June 6, 2017

Feeding the Community

On the 2nd day of Ramadan 2017 our senior warden Evelyn and I attended the annual fundraising dinner of the American Muslims for Hunger Relief (AMFHR). We did this at the invitation of Ghani Khan, the Executive Director. The Church of the Advocate and AMFHR have shaped a partnership that fruited in Halal meals being offered monthly at our Advocate Cafe. How wonderful it was that evening of the fundraiser to be immersed in a cultural event outside of the Eurocentric, Christocentric framework, one that propelled me and Evelyn into a sea of colors, textures, tastes, hues and sounds that declared another way of being that nourished and enlightened and spoke to a powerful encounter with the sacred.

What AMFHR does for the Advocate community is less about the Halal meat made available to our patrons. What AMFHR does is remind us that the work before us as Christians is sometimes best done in relationships that cross boundaries to find places of common mission. Our relationship with AMFHR is not predicated upon removal and substitution, we have not substituted any Islamic beliefs or practice for our own, but rather is situated upon a common interest to meet a basic human need; i.e. the need for food. The shock is not in the partnership but in the need.

Five days per week for nearly 40 years the Church of the Advocate, on the strength of partnerships, has fed our community. In 2016 we served over 23,000 meals. Our North Philadelphia neighborhood is in the midst of change that is both embraced and resisted. We are experiencing a form of gentrification with university students, increased religious and spiritual diversity, and an erosion of African American cultural history. In the center of this is a growing food insecurity that in a weird way might have the potential to unify us across our human imposed boundaries of difference. Food insecurity is a harsh reality that impacts our community broadly. Hunger and food insecurity exists among long term North Philadelphia residents just as it does among college students and is within our growing community of Muslim neighbors. This is a community of communities located within walking distance of the Advocate Cafe.. We will need to cross boundaries to establish community. That’s what AMFHR reminds us.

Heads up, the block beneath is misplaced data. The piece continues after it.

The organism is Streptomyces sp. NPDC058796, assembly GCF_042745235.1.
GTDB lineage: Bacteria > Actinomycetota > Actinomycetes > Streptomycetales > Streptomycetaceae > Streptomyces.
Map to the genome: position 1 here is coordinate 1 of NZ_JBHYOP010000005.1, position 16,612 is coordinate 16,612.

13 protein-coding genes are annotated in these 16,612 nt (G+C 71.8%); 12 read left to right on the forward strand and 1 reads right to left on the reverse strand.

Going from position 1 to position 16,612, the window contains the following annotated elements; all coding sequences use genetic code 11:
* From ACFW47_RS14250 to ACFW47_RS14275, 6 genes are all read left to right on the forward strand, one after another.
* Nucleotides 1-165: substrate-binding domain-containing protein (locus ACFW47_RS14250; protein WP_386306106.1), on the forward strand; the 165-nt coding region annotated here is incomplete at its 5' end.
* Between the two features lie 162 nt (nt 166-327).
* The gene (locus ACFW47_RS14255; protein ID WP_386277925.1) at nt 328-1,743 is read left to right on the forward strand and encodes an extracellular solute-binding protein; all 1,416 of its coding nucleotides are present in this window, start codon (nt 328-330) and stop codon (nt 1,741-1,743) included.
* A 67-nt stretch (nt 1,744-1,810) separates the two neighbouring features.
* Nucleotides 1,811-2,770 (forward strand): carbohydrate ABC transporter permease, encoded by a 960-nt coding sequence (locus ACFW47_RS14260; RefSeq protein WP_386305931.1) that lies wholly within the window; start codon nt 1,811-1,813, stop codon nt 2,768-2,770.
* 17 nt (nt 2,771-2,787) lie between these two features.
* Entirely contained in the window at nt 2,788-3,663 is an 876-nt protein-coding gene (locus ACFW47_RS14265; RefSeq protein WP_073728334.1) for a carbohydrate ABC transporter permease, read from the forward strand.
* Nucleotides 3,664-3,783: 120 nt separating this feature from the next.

After so many years the usefulness of the Cafe remains secure. This is as unfortunate as it is true; such security can only be antithetical to our mission to work with Christ for the liberation of people. If our work is not yet completed what is the tomorrow we would like to help shape? How can we create a place that becomes a point of contact across difference? What will it take for us to create a Cafe that is setting a path for community and individual healing and wholeness? How creative are we willing to be? Can we listen intently enough? Are we willing to see differently?

Our community is in the midst of change and the Church of the Advocate and the Advocate Cafe are at pivot points. This is more than a mission to meet needs; it’s a mission to usher change.